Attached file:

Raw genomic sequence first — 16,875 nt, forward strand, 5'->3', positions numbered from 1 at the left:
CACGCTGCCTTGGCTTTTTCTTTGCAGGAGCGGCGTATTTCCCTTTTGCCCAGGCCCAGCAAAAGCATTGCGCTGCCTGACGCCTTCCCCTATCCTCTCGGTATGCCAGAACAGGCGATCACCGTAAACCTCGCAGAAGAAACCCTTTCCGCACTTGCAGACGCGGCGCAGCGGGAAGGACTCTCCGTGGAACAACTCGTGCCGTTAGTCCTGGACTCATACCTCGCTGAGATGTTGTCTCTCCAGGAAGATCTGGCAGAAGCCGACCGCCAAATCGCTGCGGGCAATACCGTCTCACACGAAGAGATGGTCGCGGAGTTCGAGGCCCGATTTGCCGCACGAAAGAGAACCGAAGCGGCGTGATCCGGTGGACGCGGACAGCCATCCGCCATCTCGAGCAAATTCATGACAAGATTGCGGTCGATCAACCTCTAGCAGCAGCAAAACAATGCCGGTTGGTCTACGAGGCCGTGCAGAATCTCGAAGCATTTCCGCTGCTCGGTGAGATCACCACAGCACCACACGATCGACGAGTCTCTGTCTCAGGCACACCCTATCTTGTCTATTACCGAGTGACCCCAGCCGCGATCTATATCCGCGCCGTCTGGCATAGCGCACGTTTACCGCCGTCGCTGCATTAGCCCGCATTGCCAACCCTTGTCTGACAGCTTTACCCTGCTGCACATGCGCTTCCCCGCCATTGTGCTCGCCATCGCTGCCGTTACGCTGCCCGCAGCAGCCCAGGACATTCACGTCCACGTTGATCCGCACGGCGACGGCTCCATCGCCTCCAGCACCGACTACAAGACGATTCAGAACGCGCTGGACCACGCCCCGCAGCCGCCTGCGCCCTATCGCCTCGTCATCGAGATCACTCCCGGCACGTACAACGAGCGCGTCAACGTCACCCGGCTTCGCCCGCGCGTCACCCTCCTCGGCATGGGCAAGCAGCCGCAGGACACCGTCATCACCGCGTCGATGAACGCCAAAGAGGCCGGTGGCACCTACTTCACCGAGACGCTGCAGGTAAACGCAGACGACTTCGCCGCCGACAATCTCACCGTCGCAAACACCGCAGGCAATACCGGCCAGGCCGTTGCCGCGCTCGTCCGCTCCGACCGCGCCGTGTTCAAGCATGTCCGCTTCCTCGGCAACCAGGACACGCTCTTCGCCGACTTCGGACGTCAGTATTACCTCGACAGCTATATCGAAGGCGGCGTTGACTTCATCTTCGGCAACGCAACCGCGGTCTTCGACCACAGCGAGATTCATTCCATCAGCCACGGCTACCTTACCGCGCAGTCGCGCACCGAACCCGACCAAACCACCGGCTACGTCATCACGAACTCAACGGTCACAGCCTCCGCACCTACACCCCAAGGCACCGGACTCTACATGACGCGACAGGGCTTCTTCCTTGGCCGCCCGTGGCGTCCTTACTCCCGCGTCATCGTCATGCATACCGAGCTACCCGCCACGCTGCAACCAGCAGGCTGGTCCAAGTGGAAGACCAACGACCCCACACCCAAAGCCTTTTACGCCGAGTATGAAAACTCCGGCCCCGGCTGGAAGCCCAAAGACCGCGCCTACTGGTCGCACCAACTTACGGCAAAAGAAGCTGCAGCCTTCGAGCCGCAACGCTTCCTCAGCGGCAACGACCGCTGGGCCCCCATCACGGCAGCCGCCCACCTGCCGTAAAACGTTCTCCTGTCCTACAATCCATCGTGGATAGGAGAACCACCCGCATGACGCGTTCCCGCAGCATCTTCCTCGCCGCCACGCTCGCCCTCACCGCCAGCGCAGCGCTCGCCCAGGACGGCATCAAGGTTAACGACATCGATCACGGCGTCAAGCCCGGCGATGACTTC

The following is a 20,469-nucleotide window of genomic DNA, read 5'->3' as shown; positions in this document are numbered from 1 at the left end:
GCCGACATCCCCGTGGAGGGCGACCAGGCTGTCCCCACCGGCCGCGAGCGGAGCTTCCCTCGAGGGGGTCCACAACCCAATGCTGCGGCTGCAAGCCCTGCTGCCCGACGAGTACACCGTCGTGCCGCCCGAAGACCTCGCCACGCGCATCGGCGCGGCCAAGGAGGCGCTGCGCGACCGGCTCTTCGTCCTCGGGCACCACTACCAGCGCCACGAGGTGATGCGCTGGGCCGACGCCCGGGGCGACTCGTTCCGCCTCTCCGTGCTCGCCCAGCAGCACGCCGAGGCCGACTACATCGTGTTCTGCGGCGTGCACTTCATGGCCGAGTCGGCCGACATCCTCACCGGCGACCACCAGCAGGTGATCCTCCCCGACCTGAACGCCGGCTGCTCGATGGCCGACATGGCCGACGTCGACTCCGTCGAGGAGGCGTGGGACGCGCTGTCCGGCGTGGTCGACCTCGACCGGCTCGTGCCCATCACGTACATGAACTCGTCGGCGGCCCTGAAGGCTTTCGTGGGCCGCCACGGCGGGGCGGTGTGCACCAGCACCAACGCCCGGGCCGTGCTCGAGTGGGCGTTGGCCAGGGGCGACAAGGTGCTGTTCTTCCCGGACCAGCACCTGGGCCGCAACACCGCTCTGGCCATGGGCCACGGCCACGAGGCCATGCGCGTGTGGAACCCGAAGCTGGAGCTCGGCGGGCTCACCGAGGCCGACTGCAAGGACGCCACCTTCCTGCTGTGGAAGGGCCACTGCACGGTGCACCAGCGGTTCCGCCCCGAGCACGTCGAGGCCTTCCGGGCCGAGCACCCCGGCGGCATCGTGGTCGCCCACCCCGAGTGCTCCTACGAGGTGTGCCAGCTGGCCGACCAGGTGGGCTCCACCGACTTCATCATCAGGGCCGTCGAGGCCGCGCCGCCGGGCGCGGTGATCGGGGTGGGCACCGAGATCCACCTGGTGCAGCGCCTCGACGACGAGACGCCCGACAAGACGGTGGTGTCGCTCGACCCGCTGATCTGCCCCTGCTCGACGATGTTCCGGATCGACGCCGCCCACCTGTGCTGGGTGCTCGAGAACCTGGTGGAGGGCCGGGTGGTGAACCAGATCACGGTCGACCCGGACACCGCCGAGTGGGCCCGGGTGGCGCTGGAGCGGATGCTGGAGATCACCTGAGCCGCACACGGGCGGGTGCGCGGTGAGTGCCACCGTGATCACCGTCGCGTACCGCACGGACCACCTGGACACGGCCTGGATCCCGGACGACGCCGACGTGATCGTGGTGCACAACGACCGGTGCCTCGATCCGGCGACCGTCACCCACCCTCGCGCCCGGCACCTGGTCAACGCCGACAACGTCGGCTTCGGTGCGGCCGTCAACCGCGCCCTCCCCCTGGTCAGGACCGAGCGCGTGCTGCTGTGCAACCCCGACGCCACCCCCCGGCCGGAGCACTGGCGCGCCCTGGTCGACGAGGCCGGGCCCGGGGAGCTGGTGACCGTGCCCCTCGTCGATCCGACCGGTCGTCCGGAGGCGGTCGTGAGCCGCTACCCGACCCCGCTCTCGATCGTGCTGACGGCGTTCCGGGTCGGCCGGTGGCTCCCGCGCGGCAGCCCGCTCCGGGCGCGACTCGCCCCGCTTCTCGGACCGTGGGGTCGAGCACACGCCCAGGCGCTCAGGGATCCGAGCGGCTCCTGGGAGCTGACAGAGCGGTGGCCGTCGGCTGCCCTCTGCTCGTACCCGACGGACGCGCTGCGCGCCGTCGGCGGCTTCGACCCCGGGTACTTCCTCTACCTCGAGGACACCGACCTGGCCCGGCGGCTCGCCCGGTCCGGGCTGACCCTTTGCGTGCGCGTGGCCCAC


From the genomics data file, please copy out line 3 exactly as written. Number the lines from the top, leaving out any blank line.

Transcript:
The following is a 20,469-nucleotide window of genomic DNA, read 5'->3' as shown; positions in this document are numbered from 1 at the left end: